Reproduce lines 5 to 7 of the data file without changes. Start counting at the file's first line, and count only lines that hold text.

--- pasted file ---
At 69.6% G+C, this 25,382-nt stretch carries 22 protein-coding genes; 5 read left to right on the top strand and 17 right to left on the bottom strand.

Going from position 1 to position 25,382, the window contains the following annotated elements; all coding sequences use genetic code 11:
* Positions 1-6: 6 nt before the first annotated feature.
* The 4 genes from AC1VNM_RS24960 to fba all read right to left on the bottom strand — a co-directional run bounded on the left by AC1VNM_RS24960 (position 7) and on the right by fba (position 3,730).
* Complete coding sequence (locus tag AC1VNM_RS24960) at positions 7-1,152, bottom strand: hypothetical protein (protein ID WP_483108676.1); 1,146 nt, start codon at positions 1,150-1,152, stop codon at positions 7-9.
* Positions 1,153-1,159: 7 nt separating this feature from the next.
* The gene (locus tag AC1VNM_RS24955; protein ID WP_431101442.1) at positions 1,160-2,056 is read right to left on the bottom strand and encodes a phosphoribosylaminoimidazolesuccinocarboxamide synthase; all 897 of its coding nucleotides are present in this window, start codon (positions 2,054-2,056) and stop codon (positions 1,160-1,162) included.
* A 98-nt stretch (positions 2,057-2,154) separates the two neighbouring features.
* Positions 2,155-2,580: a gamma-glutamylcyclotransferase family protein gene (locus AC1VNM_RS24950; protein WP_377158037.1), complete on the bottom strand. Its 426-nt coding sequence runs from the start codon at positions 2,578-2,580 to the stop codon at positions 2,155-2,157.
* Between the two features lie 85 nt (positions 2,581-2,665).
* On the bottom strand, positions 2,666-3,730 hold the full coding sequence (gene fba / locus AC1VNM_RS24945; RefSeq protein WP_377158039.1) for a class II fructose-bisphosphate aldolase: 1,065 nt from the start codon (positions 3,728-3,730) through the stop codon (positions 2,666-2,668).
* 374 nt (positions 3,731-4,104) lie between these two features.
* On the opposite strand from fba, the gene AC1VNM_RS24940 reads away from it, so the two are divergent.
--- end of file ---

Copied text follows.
* Complete coding sequence (locus tag AC1VNM_RS24960) at positions 7-1,152, bottom strand: hypothetical protein (protein ID WP_483108676.1); 1,146 nt, start codon at positions 1,150-1,152, stop codon at positions 7-9.
* Positions 1,153-1,159: 7 nt separating this feature from the next.
* The gene (locus tag AC1VNM_RS24955; protein ID WP_431101442.1) at positions 1,160-2,056 is read right to left on the bottom strand and encodes a phosphoribosylaminoimidazolesuccinocarboxamide synthase; all 897 of its coding nucleotides are present in this window, start codon (positions 2,054-2,056) and stop codon (positions 1,160-1,162) included.